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President Trump blasts Fauci as a 'disaster' during campaign call

President Trump blasts Fauci as a 'disaster' during campaign call

Trump's comments came Monday following Dr. Anthony Fauci's appearance on '60 Minutes'

President Donald Trump went off on Dr. Anthony Fauci on a campaign call Monday, calling him a "nice guy" but also a "disaster" and saying that most Americans are tired of hearing about the coronavirus.

CNN reporter Kaitlan Collins was given access to the phone call, during which Trump reportedly claimed that if his administration had listened to Fauci, more than half a million people would have died.

"People are tired of COVID. I have these huge rallies," Trump said. "People are saying whatever. Just leave us alone. They're tired of it. People are tired of hearing Fauci and all these idiots ... Fauci is a nice guy. He's been here for 500 years."

"Fauci is a disaster. If I listened to him, we'd have 500,000 deaths," he added, going on to say it would be 700,000 or 800,000. "If there's a reporter on, you can have it just the way I said it, I couldn't care less."

According to New York Post Washington correspondent Ebony Bowden, Trump also said that firing Fauci would be a bombshell story, seeming to imply that doing so before the election would be a bad idea.

Fauci made headlines over the weekend for comments he made on CBS' "60 Minutes," where he said he was "absolutely not" surprised that Trump contracted a coronavirus infection. He said he was concerned after watching the Sept 26. Rose Garden event announcing Judge Amy Coney Barrett's nomination to the Supreme Court and noticing that there was "almost nobody wearing a mask."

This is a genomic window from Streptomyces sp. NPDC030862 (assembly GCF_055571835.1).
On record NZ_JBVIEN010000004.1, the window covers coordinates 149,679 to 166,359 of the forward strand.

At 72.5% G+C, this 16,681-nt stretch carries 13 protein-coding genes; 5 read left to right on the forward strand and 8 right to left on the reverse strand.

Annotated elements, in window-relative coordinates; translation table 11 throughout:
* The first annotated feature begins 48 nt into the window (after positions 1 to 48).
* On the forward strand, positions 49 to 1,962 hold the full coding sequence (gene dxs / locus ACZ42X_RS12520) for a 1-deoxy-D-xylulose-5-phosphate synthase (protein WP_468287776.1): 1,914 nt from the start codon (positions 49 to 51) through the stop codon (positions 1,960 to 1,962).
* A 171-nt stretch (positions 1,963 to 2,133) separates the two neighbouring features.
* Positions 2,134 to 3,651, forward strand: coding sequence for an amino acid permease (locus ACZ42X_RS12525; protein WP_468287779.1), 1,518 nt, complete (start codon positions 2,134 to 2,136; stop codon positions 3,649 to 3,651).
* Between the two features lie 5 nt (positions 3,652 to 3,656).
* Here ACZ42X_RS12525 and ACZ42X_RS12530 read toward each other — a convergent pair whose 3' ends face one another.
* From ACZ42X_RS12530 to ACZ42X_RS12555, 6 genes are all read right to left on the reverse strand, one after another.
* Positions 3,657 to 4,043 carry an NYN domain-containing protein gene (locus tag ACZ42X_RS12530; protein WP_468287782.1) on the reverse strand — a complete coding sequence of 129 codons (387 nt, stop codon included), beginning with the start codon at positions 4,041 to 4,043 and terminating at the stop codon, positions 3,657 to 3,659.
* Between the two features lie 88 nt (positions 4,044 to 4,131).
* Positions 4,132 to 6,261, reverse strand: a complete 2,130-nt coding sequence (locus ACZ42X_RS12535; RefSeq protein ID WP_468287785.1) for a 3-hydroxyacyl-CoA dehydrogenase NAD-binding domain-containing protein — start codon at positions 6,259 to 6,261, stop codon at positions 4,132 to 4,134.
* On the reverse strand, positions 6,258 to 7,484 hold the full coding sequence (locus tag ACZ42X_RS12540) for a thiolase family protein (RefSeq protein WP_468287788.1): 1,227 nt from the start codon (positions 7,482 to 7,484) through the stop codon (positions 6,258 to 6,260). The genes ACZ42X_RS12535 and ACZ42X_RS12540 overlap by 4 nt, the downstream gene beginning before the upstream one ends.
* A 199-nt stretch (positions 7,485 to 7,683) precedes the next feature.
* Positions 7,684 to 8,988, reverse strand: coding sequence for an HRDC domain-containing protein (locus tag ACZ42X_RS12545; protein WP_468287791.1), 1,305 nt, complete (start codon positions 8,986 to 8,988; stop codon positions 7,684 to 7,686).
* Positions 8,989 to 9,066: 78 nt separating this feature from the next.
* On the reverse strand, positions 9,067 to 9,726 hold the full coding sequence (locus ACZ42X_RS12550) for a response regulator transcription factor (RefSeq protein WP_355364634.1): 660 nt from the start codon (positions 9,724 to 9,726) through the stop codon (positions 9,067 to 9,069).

"'Oh my goodness. Nothing good can come outta that, that's gotta be a problem.' And then sure enough, it turned out to be a superspreader event," he said.

He also said that the Trump administration has restricted his media appearances and expressed anger at the Trump campaign for using his remarks in a TV ad. Fauci said his comments were taken out of context and emphasized that he has not and will not publicly endorse any political candidate for office.

On the effectiveness of wearing masks to slow the spread of the disease, Fauci claimed that "masks really do work in preventing infection." He admitted he was wrong when he said in March there was "no reason to be walking around with a mask."

"When you find out you're wrong, it's a manifestation of your honesty to say, 'Hey, I was wrong. I did subsequent experiments and now it's this way,'" Fauci said.

He expressed opposition to calls for a new national lockdown.

"The country is fatigued with restrictions," Fauci said. "So we wanna use public health measures not to get in the way of opening the economy, but to being a safe gateway to opening the economy."

Over 8.1 million coronavirus cases have been confirmed in the U.S. More than 200,000 Americans have died.

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